C. Diff Stalking Hospitalized Children

January 4, 2011

Children in hospitals are becoming infected with Clostridium difficile more frequently and are more likely to die from it or require surgery.

Clostridium difficile

Hospitalized children in the United States are becoming infected with the bacteria more frequently and children who acquire the infection are more likely to die or require surgery, according to researchers from the Uniformed Services University of the Health Sciences (USU) and Cincinnati Children’s Hospital Medical Center.

The findings appear in the Archives of Pediatrics & Adolescent Medicine.

C difficile

C difficile

, which can colonize the gastrointestinal tract and lead to infection, may show no symptoms in infected patients, while others develop diarrhea, toxic megacolon (extreme inflammation and distention of the large intestine), perforated bowels or other potentially fatal complications. “In recent years, the incidence of infection, number of hospitalizations, associated deaths and severity in adults have been increasing,” the authors write.

C difficile

According to study lead author Air Force Major (Dr.) Cade Nylund, an assistant professor of Pediatrics at the USU and pediatric gastroenterologist at the National Capital Consortium pediatric gastroenterology fellowship at Walter Reed Army and National Navy Medical Centers, “When pediatric patients are finally hospitalized they tend to be more complex and more susceptible to infections like . At the same time, the patients, especially hospitalized children, are less able to fend off the serious effects of these infections, making them more likely to die.”

C difficile

C difficile

Nylund adds that a strain of found in hospitals, known as the North American Pulsed Field type 1 (NAP1), may be a partially to blame for the increasing trend of infections in children. “There may also be increasing awareness among health care providers, leading to increased testing in symptomatic patients,” said Nylund.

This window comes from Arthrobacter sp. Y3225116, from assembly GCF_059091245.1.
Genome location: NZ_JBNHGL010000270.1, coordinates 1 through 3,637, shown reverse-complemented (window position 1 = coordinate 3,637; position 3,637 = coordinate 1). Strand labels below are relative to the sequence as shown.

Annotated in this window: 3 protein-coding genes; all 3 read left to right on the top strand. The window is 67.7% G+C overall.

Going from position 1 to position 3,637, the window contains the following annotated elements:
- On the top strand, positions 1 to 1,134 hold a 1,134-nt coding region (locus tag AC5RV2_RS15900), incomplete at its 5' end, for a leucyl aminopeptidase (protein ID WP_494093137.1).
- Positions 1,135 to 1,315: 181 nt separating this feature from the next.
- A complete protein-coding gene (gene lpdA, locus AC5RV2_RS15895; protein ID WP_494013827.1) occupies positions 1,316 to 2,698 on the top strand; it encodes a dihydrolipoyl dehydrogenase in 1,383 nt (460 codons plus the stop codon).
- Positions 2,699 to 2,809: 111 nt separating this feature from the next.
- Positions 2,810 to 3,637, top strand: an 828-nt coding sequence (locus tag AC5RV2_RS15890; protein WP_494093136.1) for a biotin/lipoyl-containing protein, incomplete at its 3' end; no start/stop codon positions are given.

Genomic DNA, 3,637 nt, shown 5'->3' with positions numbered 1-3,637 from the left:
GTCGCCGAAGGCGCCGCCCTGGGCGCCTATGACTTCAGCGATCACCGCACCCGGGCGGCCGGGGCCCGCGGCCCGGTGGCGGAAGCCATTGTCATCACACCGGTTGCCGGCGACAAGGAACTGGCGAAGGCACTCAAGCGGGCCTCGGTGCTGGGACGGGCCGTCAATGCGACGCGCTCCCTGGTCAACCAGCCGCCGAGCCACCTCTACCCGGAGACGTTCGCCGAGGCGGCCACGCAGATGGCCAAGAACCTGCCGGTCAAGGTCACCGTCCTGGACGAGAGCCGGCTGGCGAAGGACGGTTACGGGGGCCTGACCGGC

C difficile

C difficile

Based on national hospital discharge data from 1997, 2000, 2003 and 2006 collected by the Agency for Healthcare Research and Quality, the researchers reviewed records representative of more than 10.5 million patients, of whom 21,274 (0.2 percent) had . They found the number of cases increased by 15 percent each year, from 3,565 in 1997 to 7,779 in 2006. Additionally, children with infection had an increased risk of death or colectomy (surgery to remove all of part of the colon), longer hospital stays and higher hospitalization charges.

Some children appeared more likely to become infected, including those who had other co-occurring diseases, such as inflammatory bowel disease, organ transplant, or cancer. The risk of infection was also higher among those who were white, lived in the West or in urban areas, or had private insurance. “We don’t know exactly why we see these populations have an increased risk.

C difficile

C difficile

C difficile

C difficile

However, it likely has much to do with antibiotic exposure, which is a major risk factor for development of ,” Nylund said. “The population-based data in our study provide additional evidence that infection cases have a significant effect on the pediatric population. Our study supports previous reports that infection is increasing among hospitalized children and provides a background for understanding changing trends and risk factors of infection in children. Increasing awareness of these risk factors and of an upward trend in hospitalized children with C difficile infection is the first step in controlling this infection.”

Source: Uniformed Services University of the Health Sciences